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Grounding Overview for Do-It-Yourself Solar
Sep23

Grounding Overview for Do-It-Yourself Solar

The grounding requirements are one of the most confusing aspects of solar installation. Grounding is also what city inspectors tend to scrutinize the most. That is not a good combination unless you really like hanging out with your city inspector and want to fail the first inspection so you can see them a second time. But don’t stress, we’ve got some tips to help you avoid common grounding issues. First, pay attention to what is shown on your permit plans. These plans have been approved by the city or county and if you follow those plans, the inspector should be happy with your work. There will be notes about the grounding that are very important. If you do not understand what those notes mean then you should ask the people who drew those plans for you.  Second, be aware of the grounding requirements for the equipment you are using. The NEC code says that all non-current-carrying metal parts must be grounded. This means any piece of metal that should not have electricity flowing through it has to be connected to the main grounding system at your house. This includes the solar panel metal frames, the racking for the solar panels, the metal conduit and all the metal enclosures of your inverter, AC disconnect and other components.  The majority of racking systems are set up so that you only have to ground one rail in each row. Fortunately, most of the racking companies have your back and designed their systems to do a lot of this work for you. The majority of racking systems are set up so that you only have to ground one rail in each row. From that grounding point, all the solar panel frames and all the rails in that row will be grounded through an integrated system that has been UL listed to provide a proper path to ground. In rail-less systems, you often only have to ground one piece of the racking and use a few jumpers to keep the ground continuous through the whole array. This integrated grounding will usually also include microinverters or DC optimizers if they are installed to the racking correctly. With that said, don’t make any assumptions. Read the installation manual for the racking system and follow the grounding instructions carefully using only parts that are specific to that racking system. Again, if you don’t understand the instructions ask the racking company or your distributor for clarification.  So now you have this grounding conductor (officially referred to as the Equipment Grounding Conductor (EGC) that will be on the roof, attached to the racking. You will run this EGC down...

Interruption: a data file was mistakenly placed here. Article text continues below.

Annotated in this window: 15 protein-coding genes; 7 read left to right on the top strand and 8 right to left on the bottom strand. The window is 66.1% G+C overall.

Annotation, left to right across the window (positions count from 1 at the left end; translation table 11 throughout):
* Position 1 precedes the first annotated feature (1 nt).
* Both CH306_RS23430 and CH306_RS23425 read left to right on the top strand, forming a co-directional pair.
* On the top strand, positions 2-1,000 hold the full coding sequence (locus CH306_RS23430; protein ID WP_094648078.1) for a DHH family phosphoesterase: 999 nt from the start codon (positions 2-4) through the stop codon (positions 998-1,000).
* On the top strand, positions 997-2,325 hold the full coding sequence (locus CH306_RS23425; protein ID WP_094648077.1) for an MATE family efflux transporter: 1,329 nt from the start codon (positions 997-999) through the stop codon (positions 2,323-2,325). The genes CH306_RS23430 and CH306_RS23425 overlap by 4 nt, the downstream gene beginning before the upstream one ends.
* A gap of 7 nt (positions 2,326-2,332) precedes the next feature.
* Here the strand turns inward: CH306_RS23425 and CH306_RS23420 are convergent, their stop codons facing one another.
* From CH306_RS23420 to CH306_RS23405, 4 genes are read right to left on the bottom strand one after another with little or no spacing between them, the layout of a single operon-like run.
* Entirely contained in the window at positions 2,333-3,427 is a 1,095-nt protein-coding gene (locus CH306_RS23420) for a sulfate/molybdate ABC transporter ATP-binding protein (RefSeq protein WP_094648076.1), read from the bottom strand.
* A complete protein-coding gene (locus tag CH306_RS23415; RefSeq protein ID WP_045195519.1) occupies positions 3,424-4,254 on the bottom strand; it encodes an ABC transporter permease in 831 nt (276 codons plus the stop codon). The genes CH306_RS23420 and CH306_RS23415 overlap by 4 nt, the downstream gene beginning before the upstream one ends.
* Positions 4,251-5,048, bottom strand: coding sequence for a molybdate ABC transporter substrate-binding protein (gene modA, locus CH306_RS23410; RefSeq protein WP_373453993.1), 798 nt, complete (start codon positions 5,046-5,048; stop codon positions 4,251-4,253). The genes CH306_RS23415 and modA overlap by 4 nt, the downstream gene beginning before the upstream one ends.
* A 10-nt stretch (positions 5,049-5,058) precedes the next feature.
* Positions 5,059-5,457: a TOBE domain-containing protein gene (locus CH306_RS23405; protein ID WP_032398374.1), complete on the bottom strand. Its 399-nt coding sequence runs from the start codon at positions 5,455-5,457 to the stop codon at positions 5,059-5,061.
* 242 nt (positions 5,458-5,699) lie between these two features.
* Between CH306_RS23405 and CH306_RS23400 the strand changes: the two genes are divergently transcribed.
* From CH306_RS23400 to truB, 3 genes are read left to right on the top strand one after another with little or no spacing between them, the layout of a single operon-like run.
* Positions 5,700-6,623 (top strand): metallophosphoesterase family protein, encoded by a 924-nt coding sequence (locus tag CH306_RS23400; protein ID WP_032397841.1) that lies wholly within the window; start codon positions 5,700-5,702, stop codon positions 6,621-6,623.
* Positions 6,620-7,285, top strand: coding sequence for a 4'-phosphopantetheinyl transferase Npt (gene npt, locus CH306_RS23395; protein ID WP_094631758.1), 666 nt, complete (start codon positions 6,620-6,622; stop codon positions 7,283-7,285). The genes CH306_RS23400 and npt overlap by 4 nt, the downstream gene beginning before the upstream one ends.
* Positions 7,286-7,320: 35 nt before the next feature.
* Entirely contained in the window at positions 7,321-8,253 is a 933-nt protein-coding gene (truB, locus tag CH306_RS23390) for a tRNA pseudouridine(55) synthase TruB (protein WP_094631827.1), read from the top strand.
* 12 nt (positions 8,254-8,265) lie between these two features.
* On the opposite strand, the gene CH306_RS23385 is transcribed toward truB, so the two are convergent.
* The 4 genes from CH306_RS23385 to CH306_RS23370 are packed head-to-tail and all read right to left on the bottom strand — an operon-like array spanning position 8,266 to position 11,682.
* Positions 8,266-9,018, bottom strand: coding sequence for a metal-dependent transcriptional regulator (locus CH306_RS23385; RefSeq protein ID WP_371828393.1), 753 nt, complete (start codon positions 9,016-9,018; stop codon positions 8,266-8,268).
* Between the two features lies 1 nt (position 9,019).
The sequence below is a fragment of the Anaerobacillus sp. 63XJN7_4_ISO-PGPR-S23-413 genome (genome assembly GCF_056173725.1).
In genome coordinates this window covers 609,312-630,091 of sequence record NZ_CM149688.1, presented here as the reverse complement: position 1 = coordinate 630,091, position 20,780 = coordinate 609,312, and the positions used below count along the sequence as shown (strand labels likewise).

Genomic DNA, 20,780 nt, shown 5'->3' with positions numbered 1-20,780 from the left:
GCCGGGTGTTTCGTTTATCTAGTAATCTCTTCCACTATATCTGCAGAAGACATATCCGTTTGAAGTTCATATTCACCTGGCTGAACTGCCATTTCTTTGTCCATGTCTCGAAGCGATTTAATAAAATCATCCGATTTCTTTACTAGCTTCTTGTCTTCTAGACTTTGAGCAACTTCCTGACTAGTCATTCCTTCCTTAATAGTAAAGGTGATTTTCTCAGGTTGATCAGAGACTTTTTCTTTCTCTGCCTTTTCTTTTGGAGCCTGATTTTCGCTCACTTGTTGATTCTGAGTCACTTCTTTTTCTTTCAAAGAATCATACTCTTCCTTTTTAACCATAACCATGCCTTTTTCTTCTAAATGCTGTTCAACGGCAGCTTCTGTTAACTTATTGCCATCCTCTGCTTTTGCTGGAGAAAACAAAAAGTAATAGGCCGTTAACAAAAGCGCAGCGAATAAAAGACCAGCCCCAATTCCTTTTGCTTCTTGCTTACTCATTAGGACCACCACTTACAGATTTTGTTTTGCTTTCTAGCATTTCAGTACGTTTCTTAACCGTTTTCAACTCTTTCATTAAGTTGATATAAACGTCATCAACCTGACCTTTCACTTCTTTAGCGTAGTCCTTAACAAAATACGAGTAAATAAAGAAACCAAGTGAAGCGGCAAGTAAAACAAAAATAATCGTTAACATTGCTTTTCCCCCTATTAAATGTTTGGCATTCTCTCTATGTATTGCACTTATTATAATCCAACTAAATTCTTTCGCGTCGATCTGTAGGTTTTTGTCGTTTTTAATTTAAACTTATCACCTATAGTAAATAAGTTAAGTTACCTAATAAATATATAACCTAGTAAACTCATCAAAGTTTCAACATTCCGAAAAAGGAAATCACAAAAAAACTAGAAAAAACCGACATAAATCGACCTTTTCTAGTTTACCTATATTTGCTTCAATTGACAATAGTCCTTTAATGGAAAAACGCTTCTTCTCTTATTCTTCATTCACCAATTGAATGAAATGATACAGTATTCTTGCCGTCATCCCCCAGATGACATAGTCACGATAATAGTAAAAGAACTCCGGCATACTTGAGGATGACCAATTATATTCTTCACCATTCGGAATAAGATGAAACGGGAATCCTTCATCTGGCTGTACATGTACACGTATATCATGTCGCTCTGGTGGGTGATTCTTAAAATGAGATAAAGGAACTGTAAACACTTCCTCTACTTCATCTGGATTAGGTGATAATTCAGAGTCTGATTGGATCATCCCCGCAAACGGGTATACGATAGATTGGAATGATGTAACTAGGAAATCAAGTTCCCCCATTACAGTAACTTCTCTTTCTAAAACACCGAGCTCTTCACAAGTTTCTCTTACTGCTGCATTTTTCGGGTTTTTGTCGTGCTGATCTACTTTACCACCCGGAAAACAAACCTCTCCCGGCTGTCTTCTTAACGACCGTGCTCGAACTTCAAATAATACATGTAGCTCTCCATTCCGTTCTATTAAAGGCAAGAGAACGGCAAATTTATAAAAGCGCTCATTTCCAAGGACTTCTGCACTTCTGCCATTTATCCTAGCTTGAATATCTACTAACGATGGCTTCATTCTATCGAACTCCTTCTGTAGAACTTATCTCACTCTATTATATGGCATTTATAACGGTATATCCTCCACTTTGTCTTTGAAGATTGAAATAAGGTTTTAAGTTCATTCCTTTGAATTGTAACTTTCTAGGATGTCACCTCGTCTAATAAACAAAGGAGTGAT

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Massachusetts follows California, requiring new buildings to have solar
Sep23

Massachusetts follows California, requiring new buildings to have solar